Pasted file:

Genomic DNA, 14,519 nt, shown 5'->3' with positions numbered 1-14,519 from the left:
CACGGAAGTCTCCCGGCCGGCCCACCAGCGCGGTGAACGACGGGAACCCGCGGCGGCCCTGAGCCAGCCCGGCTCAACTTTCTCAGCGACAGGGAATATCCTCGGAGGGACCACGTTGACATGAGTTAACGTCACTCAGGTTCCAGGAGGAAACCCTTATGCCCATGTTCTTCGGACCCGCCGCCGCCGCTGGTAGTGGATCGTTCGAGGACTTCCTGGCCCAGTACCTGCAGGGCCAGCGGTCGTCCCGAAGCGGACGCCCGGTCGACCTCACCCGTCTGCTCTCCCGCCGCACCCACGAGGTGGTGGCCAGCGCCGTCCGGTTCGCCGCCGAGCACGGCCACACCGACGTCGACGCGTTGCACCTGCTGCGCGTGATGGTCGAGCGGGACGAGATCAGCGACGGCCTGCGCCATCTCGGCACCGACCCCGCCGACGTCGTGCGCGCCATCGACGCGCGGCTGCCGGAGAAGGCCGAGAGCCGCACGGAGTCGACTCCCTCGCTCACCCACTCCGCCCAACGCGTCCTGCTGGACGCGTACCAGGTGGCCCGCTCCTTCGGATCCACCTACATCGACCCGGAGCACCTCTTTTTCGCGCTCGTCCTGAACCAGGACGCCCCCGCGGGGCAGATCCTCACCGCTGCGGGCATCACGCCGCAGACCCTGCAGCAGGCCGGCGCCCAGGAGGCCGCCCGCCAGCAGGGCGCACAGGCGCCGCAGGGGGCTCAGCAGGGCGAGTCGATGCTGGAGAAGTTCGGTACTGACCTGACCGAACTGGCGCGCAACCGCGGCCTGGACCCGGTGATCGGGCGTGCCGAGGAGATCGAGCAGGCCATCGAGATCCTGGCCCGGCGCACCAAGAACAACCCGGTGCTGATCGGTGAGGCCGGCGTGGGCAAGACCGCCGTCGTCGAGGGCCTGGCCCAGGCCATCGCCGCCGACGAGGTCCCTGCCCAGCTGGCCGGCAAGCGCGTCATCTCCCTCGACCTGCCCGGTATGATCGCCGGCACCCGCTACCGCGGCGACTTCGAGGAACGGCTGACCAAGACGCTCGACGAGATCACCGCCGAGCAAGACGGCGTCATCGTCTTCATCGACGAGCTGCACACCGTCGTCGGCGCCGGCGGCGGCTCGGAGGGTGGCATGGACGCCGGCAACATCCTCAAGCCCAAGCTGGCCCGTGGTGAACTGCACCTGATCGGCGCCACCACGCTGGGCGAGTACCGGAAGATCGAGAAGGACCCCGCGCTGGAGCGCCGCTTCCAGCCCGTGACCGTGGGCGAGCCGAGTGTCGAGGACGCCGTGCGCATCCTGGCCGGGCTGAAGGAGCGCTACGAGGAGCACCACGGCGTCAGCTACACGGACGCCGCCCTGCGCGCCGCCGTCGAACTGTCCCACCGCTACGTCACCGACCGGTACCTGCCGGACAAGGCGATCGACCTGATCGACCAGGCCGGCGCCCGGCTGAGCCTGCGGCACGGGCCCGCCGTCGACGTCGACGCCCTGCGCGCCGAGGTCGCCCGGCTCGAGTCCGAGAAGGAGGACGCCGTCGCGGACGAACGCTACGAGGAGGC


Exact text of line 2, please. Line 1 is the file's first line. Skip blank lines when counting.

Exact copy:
CACGGAAGTCTCCCGGCCGGCCCACCAGCGCGGTGAACGACGGGAACCCGCGGCGGCCCTGAGCCAGCCCGGCTCAACTTTCTCAGCGACAGGGAATATCCTCGGAGGGACCACGTTGACATGAGTTAACGTCACTCAGGTTCCAGGAGGAAACCCTTATGCCCATGTTCTTCGGACCCGCCGCCGCCGCTGGTAGTGGATCGTTCGAGGACTTCCTGGCCCAGTACCTGCAGGGCCAGCGGTCGTCCCGAAGCGGACGCCCGGTCGACCTCACCCGTCTGCTCTCCCGCCGCACCCACGAGGTGGTGGCCAGCGCCGTCCGGTTCGCCGCCGAGCACGGCCACACCGACGTCGACGCGTTGCACCTGCTGCGCGTGATGGTCGAGCGGGACGAGATCAGCGACGGCCTGCGCCATCTCGGCACCGACCCCGCCGACGTCGTGCGCGCCATCGACGCGCGGCTGCCGGAGAAGGCCGAGAGCCGCACGGAGTCGACTCCCTCGCTCACCCACTCCGCCCAACGCGTCCTGCTGGACGCGTACCAGGTGGCCCGCTCCTTCGGATCCACCTACATCGACCCGGAGCACCTCTTTTTCGCGCTCGTCCTGAACCAGGACGCCCCCGCGGGGCAGATCCTCACCGCTGCGGGCATCACGCCGCAGACCCTGCAGCAGGCCGGCGCCCAGGAGGCCGCCCGCCAGCAGGGCGCACAGGCGCCGCAGGGGGCTCAGCAGGGCGAGTCGATGCTGGAGAAGTTCGGTACTGACCTGACCGAACTGGCGCGCAACCGCGGCCTGGACCCGGTGATCGGGCGTGCCGAGGAGATCGAGCAGGCCATCGAGATCCTGGCCCGGCGCACCAAGAACAACCCGGTGCTGATCGGTGAGGCCGGCGTGGGCAAGACCGCCGTCGTCGAGGGCCTGGCCCAGGCCATCGCCGCCGACGAGGTCCCTGCCCAGCTGGCCGGCAAGCGCGTCATCTCCCTCGACCTGCCCGGTATGATCGCCGGCACCCGCTACCGCGGCGACTTCGAGGAACGGCTGACCAAGACGCTCGACGAGATCACCGCCGAGCAAGACGGCGTCATCGTCTTCATCGACGAGCTGCACACCGTCGTCGGCGCCGGCGGCGGCTCGGAGGGTGGCATGGACGCCGGCAACATCCTCAAGCCCAAGCTGGCCCGTGGTGAACTGCACCTGATCGGCGCCACCACGCTGGGCGAGTACCGGAAGATCGAGAAGGACCCCGCGCTGGAGCGCCGCTTCCAGCCCGTGACCGTGGGCGAGCCGAGTGTCGAGGACGCCGTGCGCATCCTGGCCGGGCTGAAGGAGCGCTACGAGGAGCACCACGGCGTCAGCTACACGGACGCCGCCCTGCGCGCCGCCGTCGAACTGTCCCACCGCTACGTCACCGACCGGTACCTGCCGGACAAGGCGATCGACCTGATCGACCAGGCCGGCGCCCGGCTGAGCCTGCGGCACGGGCCCGCCGTCGACGTCGACGCCCTGCGCGCCGAGGTCGCCCGGCTCGAGTCCGAGAAGGAGGACGCCGTCGCGGACGAACGCTACGAGGAGGC